UNION OF ORTHODOX JEWISH CONGREGATIONS OF AMERICA WELCOMES FEDERAL APPEALS COURT RULING IN PRISON FELLOWSHIP/ FAITH-BASED INITIATIVE PROGRAM;
“GOVERNMENT’S ABILITY TO FUND FAITH-BASED PROGRAMS WHEN THERE IS GENUINE…CHOICE REAFFIRMED”
Today, the Union of Orthodox Jewish Congregations of America, the nation’s largest Orthodox Jewish umbrella organization, welcomed the ruling by the U.S. Court of Appeals for the 8th Circuit in a case reviewing the operations of Prison Fellowship’s InnerChange program in Iowa prisons.
InnerChange provides a faith-based criminal rehabilitation program within the Iowa prison system and its receipt of government funds was challenged in the litigation. A lower court previously ruled that the government funding violated the Establishment Clause of the Constitution. The Court of Appeals affirmed that ruling yesterday (albeit while reversing the lower court’s ruling that Prison Fellowship had to reimburse the government $1.5 million it had received.)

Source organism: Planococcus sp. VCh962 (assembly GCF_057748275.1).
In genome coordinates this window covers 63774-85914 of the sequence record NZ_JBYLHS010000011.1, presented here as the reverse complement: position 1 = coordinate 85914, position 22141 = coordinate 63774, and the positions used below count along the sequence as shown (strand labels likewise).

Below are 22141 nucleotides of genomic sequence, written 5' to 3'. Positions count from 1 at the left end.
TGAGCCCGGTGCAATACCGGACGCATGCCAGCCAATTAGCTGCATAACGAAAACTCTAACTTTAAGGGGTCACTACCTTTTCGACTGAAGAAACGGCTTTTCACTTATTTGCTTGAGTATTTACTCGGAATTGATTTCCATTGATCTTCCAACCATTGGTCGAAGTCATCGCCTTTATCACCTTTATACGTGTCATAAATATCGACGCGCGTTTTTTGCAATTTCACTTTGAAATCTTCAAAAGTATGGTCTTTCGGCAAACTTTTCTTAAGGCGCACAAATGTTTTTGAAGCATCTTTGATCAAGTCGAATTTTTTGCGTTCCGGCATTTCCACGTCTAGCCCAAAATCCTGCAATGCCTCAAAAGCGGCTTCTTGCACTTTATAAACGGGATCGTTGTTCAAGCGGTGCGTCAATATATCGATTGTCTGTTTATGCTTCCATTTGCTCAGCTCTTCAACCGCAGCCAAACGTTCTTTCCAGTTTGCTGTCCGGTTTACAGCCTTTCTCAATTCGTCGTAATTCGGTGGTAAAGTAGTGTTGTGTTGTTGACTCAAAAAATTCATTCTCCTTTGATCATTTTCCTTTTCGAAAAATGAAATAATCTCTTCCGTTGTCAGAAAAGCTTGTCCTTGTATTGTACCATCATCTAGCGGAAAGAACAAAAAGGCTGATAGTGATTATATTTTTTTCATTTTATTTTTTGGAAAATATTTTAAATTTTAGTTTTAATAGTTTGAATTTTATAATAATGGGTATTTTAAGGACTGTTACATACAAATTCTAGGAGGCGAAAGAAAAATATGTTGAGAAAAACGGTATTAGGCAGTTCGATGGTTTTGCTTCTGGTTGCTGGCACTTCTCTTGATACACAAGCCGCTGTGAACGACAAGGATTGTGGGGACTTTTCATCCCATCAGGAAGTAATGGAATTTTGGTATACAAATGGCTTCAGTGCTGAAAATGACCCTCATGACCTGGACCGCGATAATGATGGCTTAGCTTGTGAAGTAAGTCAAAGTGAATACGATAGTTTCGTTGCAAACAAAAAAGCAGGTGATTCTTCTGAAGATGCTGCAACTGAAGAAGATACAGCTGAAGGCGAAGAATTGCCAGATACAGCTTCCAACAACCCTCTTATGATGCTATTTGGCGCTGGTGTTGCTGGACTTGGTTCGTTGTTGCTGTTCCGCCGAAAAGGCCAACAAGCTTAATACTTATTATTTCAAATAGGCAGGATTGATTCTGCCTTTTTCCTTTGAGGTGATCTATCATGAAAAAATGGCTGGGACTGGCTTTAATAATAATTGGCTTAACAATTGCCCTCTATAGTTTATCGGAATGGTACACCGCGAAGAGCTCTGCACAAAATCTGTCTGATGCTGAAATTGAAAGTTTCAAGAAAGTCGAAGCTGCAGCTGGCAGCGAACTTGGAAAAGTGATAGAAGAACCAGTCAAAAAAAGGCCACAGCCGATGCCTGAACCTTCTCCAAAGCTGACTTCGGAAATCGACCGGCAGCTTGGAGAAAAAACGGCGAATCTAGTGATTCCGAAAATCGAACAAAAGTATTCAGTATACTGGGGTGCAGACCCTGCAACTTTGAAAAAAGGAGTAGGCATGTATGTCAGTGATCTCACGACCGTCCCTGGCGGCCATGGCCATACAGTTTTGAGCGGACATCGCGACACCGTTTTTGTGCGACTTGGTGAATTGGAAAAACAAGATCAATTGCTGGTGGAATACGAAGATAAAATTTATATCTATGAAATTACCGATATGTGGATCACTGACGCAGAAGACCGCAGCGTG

Nathan Diament, the Union’s director of public policy issued the following statement commenting on the appeals court ruling:
The Orthodox Union has long been a champion of sensibly structured government support for faith-based social welfare and educational programs. From our perspective, a necessary constitutional element to structure such support is for beneficiaries/participants in such programs to have their religious liberty protected by having genuine independent choice among programs providing the particular service.
The Orthodox Union has long advocated for the “genuine and independent choice” principle in the courts and in legislation. It was adopted by a series of Supreme Court decisions (mainly in the context of government aid to parochial schools), and it is what the 8th Circuit Court of Appeals relied upon in its ruling in the Prison Fellowship case. Thus, this ruling does not put an end to faith-based programs, but insists upon and clarifies again how they must be structured.